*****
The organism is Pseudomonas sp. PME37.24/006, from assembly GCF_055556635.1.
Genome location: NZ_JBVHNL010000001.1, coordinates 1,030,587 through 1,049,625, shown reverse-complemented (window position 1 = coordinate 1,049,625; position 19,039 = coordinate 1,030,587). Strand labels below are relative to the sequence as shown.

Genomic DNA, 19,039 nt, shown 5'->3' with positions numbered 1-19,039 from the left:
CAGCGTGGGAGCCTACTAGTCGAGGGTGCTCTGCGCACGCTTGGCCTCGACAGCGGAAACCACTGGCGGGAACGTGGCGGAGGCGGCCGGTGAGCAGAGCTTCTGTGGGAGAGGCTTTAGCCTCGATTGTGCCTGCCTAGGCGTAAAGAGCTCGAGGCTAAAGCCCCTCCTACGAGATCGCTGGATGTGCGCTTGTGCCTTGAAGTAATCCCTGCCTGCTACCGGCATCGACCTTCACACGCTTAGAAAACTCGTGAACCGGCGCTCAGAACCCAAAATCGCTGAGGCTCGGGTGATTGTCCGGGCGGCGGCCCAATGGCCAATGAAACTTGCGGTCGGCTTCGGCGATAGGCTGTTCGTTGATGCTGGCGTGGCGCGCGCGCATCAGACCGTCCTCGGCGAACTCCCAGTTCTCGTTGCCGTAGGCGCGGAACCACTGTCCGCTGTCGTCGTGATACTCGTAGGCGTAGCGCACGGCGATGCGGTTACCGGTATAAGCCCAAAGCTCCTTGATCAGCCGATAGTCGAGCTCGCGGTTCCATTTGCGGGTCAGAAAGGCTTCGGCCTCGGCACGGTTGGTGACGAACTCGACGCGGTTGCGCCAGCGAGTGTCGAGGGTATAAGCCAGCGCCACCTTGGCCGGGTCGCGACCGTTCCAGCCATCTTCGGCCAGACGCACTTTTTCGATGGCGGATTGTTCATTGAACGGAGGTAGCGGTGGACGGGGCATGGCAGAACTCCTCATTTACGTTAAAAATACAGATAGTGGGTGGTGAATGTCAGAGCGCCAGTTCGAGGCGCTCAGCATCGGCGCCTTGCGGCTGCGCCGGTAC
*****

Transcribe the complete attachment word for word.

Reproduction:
The organism is Pseudomonas sp. PME37.24/006, from assembly GCF_055556635.1.
Genome location: NZ_JBVHNL010000001.1, coordinates 1,030,587 through 1,049,625, shown reverse-complemented (window position 1 = coordinate 1,049,625; position 19,039 = coordinate 1,030,587). Strand labels below are relative to the sequence as shown.

Genomic DNA, 19,039 nt, shown 5'->3' with positions numbered 1-19,039 from the left:
CAGCGTGGGAGCCTACTAGTCGAGGGTGCTCTGCGCACGCTTGGCCTCGACAGCGGAAACCACTGGCGGGAACGTGGCGGAGGCGGCCGGTGAGCAGAGCTTCTGTGGGAGAGGCTTTAGCCTCGATTGTGCCTGCCTAGGCGTAAAGAGCTCGAGGCTAAAGCCCCTCCTACGAGATCGCTGGATGTGCGCTTGTGCCTTGAAGTAATCCCTGCCTGCTACCGGCATCGACCTTCACACGCTTAGAAAACTCGTGAACCGGCGCTCAGAACCCAAAATCGCTGAGGCTCGGGTGATTGTCCGGGCGGCGGCCCAATGGCCAATGAAACTTGCGGTCGGCTTCGGCGATAGGCTGTTCGTTGATGCTGGCGTGGCGCGCGCGCATCAGACCGTCCTCGGCGAACTCCCAGTTCTCGTTGCCGTAGGCGCGGAACCACTGTCCGCTGTCGTCGTGATACTCGTAGGCGTAGCGCACGGCGATGCGGTTACCGGTATAAGCCCAAAGCTCCTTGATCAGCCGATAGTCGAGCTCGCGGTTCCATTTGCGGGTCAGAAAGGCTTCGGCCTCGGCACGGTTGGTGACGAACTCGACGCGGTTGCGCCAGCGAGTGTCGAGGGTATAAGCCAGCGCCACCTTGGCCGGGTCGCGACCGTTCCAGCCATCTTCGGCCAGACGCACTTTTTCGATGGCGGATTGTTCATTGAACGGAGGTAGCGGTGGACGGGGCATGGCAGAACTCCTCATTTACGTTAAAAATACAGATAGTGGGTGGTGAATGTCAGAGCGCCAGTTCGAGGCGCTCAGCATCGGCGCCTTGCGGCTGCGCCGGTAC